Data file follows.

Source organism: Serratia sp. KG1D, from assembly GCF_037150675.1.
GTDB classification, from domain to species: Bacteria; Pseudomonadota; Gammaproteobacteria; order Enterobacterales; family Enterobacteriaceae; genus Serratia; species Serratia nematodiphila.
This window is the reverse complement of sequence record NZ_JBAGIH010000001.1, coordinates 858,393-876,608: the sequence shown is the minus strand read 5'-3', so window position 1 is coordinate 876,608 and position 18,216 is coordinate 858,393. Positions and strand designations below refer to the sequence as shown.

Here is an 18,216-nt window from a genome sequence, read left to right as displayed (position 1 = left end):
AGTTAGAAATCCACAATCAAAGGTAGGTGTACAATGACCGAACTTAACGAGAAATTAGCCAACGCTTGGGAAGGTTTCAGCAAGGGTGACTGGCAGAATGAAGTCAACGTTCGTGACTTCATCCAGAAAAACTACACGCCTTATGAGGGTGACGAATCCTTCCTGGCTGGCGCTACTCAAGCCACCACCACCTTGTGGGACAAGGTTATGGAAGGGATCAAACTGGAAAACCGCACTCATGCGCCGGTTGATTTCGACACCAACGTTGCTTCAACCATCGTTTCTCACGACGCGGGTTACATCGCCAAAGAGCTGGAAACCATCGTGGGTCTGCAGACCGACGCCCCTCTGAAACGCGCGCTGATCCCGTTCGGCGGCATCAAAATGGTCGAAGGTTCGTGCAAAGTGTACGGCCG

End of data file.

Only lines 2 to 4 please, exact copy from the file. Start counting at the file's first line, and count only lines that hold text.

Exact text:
GTDB classification, from domain to species: Bacteria; Pseudomonadota; Gammaproteobacteria; order Enterobacterales; family Enterobacteriaceae; genus Serratia; species Serratia nematodiphila.
This window is the reverse complement of sequence record NZ_JBAGIH010000001.1, coordinates 858,393-876,608: the sequence shown is the minus strand read 5'-3', so window position 1 is coordinate 876,608 and position 18,216 is coordinate 858,393. Positions and strand designations below refer to the sequence as shown.

Here is an 18,216-nt window from a genome sequence, read left to right as displayed (position 1 = left end):